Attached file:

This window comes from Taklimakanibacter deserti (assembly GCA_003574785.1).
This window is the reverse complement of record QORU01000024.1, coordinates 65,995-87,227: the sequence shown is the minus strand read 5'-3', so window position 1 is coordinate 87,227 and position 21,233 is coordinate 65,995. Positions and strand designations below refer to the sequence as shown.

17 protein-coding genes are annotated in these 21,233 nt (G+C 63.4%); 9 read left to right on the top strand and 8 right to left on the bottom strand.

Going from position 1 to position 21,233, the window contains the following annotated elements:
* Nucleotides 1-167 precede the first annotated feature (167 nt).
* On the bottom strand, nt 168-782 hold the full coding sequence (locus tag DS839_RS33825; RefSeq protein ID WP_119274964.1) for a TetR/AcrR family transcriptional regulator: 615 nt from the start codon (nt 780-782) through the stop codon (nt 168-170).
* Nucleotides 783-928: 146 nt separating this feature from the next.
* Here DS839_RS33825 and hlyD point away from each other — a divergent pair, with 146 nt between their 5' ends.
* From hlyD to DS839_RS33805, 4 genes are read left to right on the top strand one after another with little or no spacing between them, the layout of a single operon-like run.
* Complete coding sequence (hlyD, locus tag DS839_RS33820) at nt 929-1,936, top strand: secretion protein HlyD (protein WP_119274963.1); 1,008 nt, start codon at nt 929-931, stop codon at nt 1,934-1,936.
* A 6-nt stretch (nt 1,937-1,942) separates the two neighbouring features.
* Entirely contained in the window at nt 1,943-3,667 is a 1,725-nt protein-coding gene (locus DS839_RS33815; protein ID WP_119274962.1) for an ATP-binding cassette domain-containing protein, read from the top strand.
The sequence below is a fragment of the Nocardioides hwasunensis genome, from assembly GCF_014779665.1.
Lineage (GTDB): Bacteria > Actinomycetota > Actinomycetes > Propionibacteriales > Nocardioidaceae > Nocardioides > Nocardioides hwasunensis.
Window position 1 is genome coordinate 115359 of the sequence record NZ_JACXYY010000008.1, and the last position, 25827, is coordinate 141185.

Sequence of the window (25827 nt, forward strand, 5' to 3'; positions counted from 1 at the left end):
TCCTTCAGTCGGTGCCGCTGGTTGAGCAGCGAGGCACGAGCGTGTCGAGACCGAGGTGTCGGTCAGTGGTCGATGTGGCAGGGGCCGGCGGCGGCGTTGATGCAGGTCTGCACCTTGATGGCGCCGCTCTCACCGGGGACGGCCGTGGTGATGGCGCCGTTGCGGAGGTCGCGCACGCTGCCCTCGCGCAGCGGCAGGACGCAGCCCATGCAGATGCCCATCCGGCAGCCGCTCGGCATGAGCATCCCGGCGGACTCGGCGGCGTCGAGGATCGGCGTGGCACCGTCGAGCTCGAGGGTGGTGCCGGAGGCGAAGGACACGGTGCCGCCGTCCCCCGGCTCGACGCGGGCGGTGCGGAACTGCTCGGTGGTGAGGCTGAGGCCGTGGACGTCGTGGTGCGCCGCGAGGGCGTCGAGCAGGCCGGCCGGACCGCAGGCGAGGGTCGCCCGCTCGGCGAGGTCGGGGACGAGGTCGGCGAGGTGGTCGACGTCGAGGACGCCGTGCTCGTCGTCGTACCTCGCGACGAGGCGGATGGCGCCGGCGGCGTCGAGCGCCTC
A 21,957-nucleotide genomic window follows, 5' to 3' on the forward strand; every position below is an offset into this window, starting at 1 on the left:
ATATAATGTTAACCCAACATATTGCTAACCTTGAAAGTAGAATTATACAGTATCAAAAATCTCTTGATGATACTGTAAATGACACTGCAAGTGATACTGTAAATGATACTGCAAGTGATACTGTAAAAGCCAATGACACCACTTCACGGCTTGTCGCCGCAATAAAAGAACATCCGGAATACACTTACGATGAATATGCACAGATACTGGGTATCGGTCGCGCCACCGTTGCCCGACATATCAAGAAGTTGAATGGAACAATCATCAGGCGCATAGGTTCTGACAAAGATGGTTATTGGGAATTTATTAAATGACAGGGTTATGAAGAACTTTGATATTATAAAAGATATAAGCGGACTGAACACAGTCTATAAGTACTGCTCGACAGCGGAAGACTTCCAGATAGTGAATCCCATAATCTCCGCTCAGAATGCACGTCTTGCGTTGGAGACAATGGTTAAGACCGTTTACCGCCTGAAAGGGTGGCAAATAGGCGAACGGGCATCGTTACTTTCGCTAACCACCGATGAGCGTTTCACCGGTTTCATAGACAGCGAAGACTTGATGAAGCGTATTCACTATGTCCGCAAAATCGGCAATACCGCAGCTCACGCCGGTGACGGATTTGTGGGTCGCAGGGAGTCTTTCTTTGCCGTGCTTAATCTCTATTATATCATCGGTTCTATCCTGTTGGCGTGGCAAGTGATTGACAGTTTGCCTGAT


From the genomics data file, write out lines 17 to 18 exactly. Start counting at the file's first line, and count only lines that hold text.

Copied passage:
TCCTTCAGTCGGTGCCGCTGGTTGAGCAGCGAGGCACGAGCGTGTCGAGACCGAGGTGTCGGTCAGTGGTCGATGTGGCAGGGGCCGGCGGCGGCGTTGATGCAGGTCTGCACCTTGATGGCGCCGCTCTCACCGGGGACGGCCGTGGTGATGGCGCCGTTGCGGAGGTCGCGCACGCTGCCCTCGCGCAGCGGCAGGACGCAGCCCATGCAGATGCCCATCCGGCAGCCGCTCGGCATGAGCATCCCGGCGGACTCGGCGGCGTCGAGGATCGGCGTGGCACCGTCGAGCTCGAGGGTGGTGCCGGAGGCGAAGGACACGGTGCCGCCGTCCCCCGGCTCGACGCGGGCGGTGCGGAACTGCTCGGTGGTGAGGCTGAGGCCGTGGACGTCGTGGTGCGCCGCGAGGGCGTCGAGCAGGCCGGCCGGACCGCAGGCGAGGGTCGCCCGCTCGGCGAGGTCGGGGACGAGGTCGGCGAGGTGGTCGACGTCGAGGACGCCGTGCTCGTCGTCGTACCTCGCGACGAGGCGGATGGCGCCGGCGGCGTCGAGCGCCTC
A 21,957-nucleotide genomic window follows, 5' to 3' on the forward strand; every position below is an offset into this window, starting at 1 on the left: